A Conversation

I had one of those strange nights where I came awake at about 3:30 AM and found myself unable to get back to sleep. Finally at a little past four, I put on my coat and headed for a local all-night restaurant for a coffee-and. 

A few minutes after I sat down with a cup of coffee and a carrot muffin, a woman approached my table and asked if she could sit with me... I told her OK. She was young... mid to late twenties. she asked, 'You're not going to be mean to me, are you?' I was able to reassure her that I wasn't. 

I wound up buying her a coffee and a strawberry yogurt, and we sat and talked for nearly an hour. This was just a lonely human being, willing to reach out to a stranger for company... something needed but all-too-rare in this world nowadays. She had been psychiatrized, and she told a little of the voices and visions she was experiencing. she seemed worried that I might judge her on the basis of what she was saying; label her 'crazy,' or 'sick'... I told her that her experiences and perceptions were real to her, and that's all that mattered... that no one had the right to pass judgement. She talked a little bit about growing up in western Canada and that she wanted to go back, but didn't have any money, about going to a Catholic school; stuff like that. My heart had gone out to her... she had seemed so sad and so shy when she came to my table. When we parted company, she was laughing and seemed much happier.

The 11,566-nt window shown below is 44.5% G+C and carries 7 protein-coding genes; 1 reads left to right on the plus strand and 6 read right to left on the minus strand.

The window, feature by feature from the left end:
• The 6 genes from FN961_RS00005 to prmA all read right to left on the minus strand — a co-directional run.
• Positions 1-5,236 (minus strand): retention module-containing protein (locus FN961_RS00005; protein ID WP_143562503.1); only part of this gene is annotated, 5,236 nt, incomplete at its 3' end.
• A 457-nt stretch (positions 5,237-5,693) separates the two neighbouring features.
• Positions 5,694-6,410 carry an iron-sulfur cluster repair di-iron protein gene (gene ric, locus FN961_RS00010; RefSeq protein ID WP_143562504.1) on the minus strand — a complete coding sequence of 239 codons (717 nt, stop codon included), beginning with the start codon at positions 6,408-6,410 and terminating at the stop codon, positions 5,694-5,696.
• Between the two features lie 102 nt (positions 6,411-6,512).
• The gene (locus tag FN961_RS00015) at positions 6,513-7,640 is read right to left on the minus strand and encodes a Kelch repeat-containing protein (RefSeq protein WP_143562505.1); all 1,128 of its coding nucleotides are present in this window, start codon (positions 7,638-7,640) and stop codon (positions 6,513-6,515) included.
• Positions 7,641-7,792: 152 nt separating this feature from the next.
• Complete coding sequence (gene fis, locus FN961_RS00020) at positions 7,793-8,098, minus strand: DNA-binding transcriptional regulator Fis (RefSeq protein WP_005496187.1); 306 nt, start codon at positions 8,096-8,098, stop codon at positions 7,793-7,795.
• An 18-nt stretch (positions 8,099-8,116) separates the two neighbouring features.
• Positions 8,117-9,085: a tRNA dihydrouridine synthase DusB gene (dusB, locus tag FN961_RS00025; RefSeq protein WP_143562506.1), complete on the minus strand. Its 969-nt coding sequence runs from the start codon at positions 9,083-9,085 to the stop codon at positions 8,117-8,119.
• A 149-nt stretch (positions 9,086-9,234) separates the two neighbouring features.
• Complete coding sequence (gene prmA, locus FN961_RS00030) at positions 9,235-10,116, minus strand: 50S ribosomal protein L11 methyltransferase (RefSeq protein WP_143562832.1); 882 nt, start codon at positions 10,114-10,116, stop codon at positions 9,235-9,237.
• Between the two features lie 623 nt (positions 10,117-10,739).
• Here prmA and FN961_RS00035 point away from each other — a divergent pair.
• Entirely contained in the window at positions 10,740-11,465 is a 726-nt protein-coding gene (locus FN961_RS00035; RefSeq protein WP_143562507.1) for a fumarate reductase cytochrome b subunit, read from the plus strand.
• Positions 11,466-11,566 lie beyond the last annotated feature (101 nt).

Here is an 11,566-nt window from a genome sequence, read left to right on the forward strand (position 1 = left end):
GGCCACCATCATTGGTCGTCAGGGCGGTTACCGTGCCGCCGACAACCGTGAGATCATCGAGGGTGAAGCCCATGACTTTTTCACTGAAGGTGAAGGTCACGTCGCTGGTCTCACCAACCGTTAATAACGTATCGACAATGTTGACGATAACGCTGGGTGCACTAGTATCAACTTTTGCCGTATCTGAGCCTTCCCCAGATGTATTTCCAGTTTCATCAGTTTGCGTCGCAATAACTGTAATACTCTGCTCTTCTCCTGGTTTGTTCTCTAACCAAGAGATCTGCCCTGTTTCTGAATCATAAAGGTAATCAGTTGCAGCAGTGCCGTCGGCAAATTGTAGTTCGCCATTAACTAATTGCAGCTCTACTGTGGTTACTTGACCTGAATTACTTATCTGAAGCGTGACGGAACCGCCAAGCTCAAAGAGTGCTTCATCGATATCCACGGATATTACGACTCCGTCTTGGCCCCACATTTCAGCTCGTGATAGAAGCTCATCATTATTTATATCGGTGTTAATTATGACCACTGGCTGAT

I find myself thinking back to all the times when I longed desperately for any kind of caring human contact... and almost despaired of ever finding it. Then I think of those times when someone was able to make the time for me... and the difference is like day and night. If I can do this myself for someone in some small way... these little things form the essence of community and healing. 

There is a valuable lesson to be learned from experiences like this.